By LA Weekly
By Henry Rollins
By Weekly Photographers
By Shea Serrano
By Nate "Igor" Smith
By Dan Weiss
By Erica E. Phillips
By Kai Flanders
LOVE IS ALL
at the Echo, November 3
Sweden’s recent slew of genial lo-fi indie bands seems to offer American Pitchfork-perusing kiddos a subtle, Euro-eccentric something unavailable elsewhere. But Gothenburg’s Love Is All — whose debut album, Nine Times That Same Song, has been building critical steam all year — suggest that this understated Scando-invasion is reaching saturation. Love Is All transcend the obvious ’80s templates of late (Gang of Four, Joy Division), digging deeper into the cassette bins to rediscover the pigtail-shakin’ vocal quirks of Altered Images and X-Ray Spex, Madness’ ska-lite sax, and the desolately reverbed guitar of super-early Cure. Yeah Yeah Yeahs comparisons have been overdone: L.I.A. are less artsy and stylized than O & Co., offering celebratory yet slightly agitated jingles over a sheen of urgent hi-hat & snare.
In the blouse and bangs of a greasy-spoon waitress, front gal Josephine Olausson’s the focal point between her emo-jeaned (but similarly animated) male bandmates. Whether tethered to her little keyboard or liberated at the stage’s lip, Olausson’s hard-to-decipher, again-and-again-and-again refrains, often bulked up with backing vocals, are obsessively insistent. Her woman-on-the-edge cooing on “Talk Talk Talk Talk” is propelled by Q&A guitar/saxophone and deliciously functional bass flirting with a bustling, subway-train tattoo. On “Busy Doing Nothing,” she becomes Sugarcubes-era Björk guesting against a positive-punk, octave-hopping bass line and sour slashes of ax and sax. Love Is All’s hooks nag their way into heads, impressing with premeditated quantity as much as melodic quality.
It says a lot that such a new band can fill a club so far from home, and they’re affectionately embraced, encore and all. Yet while their skewed glee is eminently charming, a pall of ordinariness lurks over Love Is All on this night, their thumbprint blurry and fast-fading. Not that every band has to make some ultravivid statement — but it helps.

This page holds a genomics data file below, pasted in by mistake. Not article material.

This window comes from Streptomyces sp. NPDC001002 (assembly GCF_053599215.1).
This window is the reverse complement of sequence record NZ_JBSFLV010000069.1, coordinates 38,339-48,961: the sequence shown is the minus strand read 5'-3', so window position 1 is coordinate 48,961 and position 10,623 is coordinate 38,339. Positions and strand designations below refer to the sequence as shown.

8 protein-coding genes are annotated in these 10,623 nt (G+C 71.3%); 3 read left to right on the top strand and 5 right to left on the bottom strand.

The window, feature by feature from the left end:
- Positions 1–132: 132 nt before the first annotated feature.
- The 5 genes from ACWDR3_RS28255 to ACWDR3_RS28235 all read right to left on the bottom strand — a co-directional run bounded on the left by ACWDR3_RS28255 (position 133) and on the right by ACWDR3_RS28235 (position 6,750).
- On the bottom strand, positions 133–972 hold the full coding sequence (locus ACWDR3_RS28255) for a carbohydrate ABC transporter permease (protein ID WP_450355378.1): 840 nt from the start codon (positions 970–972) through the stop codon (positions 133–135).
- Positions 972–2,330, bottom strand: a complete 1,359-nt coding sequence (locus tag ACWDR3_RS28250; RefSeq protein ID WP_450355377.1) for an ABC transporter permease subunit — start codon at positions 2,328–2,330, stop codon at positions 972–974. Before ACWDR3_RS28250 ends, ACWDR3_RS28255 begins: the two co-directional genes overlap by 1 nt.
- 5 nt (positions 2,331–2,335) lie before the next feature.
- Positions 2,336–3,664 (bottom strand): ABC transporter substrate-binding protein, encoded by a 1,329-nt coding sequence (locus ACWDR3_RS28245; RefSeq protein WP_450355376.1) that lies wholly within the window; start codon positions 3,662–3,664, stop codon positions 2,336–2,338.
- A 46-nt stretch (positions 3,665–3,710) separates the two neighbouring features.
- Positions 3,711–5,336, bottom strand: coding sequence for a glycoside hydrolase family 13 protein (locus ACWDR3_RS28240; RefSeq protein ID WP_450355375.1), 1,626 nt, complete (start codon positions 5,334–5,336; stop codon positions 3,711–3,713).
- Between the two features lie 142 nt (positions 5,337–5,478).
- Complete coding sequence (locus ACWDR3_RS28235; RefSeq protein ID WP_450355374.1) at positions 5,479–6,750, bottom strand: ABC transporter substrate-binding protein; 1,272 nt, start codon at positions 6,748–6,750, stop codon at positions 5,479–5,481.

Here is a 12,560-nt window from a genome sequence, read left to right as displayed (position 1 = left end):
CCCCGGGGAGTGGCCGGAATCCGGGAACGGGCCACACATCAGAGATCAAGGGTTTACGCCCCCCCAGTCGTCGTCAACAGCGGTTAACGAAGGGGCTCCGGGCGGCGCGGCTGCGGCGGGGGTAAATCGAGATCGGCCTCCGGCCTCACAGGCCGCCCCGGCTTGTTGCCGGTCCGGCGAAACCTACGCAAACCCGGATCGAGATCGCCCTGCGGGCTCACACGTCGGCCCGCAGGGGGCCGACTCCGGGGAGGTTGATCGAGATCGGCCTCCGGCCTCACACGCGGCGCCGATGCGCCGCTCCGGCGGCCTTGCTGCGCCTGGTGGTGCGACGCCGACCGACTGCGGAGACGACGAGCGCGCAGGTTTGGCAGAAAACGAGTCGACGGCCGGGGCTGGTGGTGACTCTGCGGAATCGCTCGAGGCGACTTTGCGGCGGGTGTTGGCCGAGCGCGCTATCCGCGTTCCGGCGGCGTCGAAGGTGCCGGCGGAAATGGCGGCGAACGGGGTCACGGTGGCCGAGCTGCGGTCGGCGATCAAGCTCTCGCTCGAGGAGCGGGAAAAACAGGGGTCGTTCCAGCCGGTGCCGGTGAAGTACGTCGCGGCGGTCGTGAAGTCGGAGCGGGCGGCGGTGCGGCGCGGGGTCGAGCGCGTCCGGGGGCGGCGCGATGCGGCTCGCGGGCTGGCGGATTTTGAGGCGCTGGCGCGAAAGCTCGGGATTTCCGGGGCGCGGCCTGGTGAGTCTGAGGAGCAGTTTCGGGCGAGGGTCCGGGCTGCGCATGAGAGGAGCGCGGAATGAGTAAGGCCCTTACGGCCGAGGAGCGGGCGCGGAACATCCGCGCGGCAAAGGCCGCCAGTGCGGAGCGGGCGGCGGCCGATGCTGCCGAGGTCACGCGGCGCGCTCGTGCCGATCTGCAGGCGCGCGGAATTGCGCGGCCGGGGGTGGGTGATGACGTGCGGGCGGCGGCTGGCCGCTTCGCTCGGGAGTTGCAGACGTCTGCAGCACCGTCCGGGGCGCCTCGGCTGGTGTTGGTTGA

—Paul RogersItchy & Scratchy & EcstaticECSTATIC SUNSHIE, EASTERN YOUTHat Spaceland, November 3
Ecstatic Sunshine is a pair of businesslike young fellas from Baltimore named Matthew Papich and Dustin Wong, armed with two electric guitars, four identical small Fender amps and a couple well-stocked banks of seldom-used delay pedals. They play instrumental pieces occasionally peppered with aahs, woos, grunts and wheezes.
In last week’s preview of the show, I ignorantly linked E.S. with black metal, because a cursory listen to their new disc Freckle Wars (CarPark) brings to mind that realm — where the constant barrage of high-end string squeal produces entire worlds of implied sonority. While Ecstatic’s stuff is similar in effect, onstage they present a much more harmonious, albeit itchy ’n’ scratchy, affair. During several longish pieces ripped out in awe-inspiring precision and cohesion, the pair roamed through dimensions akin to Beefheart’s Trout Mask Replica: clanky rhythms and headache-inducing (in a good way) treble-to-11 seemingly grew more closely interwoven as the two played off each other in close or jarring harmony. The disciplined timing and deliberate restriction to small tonal palettes recalled vintage Steve Reich, and a noticeably all-American strain (their unavoidable country roots) frequently gave the overall sound a vibe like a hoedown in a parallel universe. In this way, they tip their hats to guitar visionaries such as John Fahey, whose spacy rural American vistas established links to medieval English court music or the reveries of north Indian ragas.
Ecstatic Sunshine were followed by Eastern Youth, the rather odd veteran “hardcore” band from Japan, who were interesting mainly by default. It was impossible to determine whether they were sincerely trying (and not quite succeeding) to duplicate the aggro-emo sounds of their American heroes Fugazi, or whether their odd perversion of it was intentional. In the end, I figured that didn’t matter much. Shaved-headed, nerdy-glasses-wearing lead singer–guitarist Hisashi Yoshino’s comic anguish and broken-English patter were utterly fascinating in the ferocity of their uncoolness. Eastern Youth are huge in Japan, and the camera-wielding faithful flocked to pay homage.—John Payne